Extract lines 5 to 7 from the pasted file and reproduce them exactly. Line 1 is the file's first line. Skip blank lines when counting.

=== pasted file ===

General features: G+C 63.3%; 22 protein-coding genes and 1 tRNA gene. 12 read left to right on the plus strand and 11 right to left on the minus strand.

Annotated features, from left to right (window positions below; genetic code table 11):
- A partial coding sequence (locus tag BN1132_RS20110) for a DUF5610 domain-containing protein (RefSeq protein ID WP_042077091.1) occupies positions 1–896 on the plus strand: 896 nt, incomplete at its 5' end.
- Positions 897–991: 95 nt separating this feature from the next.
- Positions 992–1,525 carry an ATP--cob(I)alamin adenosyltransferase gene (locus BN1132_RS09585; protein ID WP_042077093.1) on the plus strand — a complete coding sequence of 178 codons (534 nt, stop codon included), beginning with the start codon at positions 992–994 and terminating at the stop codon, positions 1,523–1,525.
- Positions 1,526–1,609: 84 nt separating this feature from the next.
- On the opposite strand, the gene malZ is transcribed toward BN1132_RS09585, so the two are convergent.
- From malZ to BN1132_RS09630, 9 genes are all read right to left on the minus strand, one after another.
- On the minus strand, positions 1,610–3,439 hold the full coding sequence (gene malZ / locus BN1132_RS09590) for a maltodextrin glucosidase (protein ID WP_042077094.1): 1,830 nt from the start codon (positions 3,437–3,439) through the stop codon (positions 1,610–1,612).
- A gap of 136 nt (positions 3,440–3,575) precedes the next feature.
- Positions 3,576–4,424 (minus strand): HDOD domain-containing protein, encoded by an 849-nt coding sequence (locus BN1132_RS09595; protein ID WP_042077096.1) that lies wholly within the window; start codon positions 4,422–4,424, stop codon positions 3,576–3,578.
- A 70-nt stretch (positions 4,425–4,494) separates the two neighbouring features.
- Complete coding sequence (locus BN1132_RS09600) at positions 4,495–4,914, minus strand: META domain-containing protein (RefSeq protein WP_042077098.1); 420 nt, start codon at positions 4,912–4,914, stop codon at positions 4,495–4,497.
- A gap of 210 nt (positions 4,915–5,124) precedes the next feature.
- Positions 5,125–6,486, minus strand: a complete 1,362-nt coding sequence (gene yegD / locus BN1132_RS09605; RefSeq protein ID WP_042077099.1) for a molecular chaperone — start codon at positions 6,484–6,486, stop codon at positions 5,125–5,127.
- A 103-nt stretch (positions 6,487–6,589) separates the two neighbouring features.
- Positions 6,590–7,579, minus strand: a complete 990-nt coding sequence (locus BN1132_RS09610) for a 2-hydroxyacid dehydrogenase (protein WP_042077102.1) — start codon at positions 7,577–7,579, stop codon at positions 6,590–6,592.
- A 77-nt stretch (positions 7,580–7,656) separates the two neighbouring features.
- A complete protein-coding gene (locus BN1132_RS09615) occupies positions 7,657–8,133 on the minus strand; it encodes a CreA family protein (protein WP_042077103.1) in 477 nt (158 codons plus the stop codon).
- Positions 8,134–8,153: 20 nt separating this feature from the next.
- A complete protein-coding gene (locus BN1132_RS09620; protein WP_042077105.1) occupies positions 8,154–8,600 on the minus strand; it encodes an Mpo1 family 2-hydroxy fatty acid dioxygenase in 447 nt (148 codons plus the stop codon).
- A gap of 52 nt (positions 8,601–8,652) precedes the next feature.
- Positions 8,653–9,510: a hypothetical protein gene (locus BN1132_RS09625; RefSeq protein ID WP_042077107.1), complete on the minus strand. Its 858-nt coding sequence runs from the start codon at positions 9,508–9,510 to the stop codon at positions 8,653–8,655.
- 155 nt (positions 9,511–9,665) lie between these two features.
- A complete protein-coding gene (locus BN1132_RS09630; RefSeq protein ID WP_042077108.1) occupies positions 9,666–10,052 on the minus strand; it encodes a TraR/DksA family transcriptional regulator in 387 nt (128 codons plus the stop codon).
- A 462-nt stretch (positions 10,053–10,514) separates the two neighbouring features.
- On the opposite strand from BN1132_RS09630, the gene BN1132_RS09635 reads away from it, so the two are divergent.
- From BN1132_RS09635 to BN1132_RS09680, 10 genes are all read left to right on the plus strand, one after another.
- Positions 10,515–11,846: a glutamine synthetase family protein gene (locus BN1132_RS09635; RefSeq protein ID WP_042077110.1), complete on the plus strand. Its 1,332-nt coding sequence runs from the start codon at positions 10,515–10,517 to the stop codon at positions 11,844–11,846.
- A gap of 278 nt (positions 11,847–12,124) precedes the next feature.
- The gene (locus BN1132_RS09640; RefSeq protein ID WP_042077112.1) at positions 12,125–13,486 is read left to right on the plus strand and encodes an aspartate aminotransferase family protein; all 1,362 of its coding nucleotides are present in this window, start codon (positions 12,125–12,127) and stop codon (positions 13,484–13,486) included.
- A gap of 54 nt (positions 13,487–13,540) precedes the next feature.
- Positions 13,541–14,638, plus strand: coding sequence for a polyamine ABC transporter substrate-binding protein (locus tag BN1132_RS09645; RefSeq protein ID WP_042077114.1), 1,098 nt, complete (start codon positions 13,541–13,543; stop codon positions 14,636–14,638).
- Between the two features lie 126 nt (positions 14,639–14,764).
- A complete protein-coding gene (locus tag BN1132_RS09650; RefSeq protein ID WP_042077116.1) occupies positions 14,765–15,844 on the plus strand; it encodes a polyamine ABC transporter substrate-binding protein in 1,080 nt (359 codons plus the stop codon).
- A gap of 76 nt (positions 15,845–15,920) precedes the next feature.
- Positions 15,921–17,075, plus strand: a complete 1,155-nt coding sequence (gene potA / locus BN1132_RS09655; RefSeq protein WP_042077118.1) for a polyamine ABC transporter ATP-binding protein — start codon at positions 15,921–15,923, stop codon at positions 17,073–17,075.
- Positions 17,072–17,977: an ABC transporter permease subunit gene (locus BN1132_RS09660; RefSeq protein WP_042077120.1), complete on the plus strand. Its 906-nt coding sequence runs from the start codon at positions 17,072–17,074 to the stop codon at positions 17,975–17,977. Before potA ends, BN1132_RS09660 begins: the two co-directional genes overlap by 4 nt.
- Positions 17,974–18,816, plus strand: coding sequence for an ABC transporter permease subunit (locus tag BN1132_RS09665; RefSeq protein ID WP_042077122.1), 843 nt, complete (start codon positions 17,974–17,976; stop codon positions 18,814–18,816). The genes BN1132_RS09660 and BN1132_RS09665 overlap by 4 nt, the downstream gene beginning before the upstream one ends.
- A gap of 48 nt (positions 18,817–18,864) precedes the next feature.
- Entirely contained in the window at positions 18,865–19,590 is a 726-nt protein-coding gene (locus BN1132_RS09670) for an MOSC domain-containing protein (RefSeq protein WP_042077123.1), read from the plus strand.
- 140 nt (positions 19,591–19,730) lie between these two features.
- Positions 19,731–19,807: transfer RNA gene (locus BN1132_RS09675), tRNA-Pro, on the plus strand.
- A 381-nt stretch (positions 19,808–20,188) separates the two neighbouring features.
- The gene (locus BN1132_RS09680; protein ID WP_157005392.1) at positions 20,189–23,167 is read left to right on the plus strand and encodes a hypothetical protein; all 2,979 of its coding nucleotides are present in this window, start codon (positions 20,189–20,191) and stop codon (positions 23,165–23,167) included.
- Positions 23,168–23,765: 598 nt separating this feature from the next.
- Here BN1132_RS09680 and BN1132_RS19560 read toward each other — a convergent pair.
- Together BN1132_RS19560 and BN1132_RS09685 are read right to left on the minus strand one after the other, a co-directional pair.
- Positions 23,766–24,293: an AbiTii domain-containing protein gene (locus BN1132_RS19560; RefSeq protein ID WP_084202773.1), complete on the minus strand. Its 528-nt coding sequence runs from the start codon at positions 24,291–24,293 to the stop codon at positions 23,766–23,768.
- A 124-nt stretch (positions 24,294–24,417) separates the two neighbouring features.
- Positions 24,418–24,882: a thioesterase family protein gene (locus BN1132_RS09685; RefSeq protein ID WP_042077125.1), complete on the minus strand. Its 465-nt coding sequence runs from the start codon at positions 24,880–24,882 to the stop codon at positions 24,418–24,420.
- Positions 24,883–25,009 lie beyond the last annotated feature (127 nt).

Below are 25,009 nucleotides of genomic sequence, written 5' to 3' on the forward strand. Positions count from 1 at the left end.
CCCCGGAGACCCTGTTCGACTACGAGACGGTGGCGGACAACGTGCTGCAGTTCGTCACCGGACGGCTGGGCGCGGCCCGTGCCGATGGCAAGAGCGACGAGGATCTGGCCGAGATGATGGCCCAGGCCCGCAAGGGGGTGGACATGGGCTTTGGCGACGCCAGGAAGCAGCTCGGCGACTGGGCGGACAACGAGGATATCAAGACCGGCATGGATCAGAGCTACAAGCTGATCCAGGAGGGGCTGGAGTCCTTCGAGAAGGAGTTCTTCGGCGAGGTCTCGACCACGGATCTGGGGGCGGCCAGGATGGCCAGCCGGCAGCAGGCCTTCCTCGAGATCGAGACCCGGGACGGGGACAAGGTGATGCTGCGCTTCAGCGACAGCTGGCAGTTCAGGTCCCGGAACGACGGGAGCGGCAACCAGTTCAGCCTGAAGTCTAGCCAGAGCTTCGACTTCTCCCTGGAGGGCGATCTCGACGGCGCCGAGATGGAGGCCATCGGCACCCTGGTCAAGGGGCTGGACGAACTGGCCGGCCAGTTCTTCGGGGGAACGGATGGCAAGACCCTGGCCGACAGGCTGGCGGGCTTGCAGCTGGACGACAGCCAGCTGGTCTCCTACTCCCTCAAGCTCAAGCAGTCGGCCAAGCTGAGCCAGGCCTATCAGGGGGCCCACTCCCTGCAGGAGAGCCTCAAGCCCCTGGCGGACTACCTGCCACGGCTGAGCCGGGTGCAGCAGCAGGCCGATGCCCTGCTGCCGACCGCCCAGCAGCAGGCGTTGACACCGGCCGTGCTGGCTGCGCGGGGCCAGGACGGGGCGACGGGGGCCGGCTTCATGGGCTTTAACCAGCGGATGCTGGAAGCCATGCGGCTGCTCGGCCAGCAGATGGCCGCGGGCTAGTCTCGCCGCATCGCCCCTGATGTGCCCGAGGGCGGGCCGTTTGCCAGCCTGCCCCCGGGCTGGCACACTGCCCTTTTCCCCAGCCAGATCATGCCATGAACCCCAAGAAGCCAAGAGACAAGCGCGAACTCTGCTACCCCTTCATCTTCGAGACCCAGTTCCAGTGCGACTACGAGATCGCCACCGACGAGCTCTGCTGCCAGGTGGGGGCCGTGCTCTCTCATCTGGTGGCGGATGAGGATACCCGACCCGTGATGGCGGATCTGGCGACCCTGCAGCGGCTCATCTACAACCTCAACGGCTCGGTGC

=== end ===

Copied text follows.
- Positions 992–1,525 carry an ATP--cob(I)alamin adenosyltransferase gene (locus BN1132_RS09585; protein ID WP_042077093.1) on the plus strand — a complete coding sequence of 178 codons (534 nt, stop codon included), beginning with the start codon at positions 992–994 and terminating at the stop codon, positions 1,523–1,525.
- Positions 1,526–1,609: 84 nt separating this feature from the next.
- On the opposite strand, the gene malZ is transcribed toward BN1132_RS09585, so the two are convergent.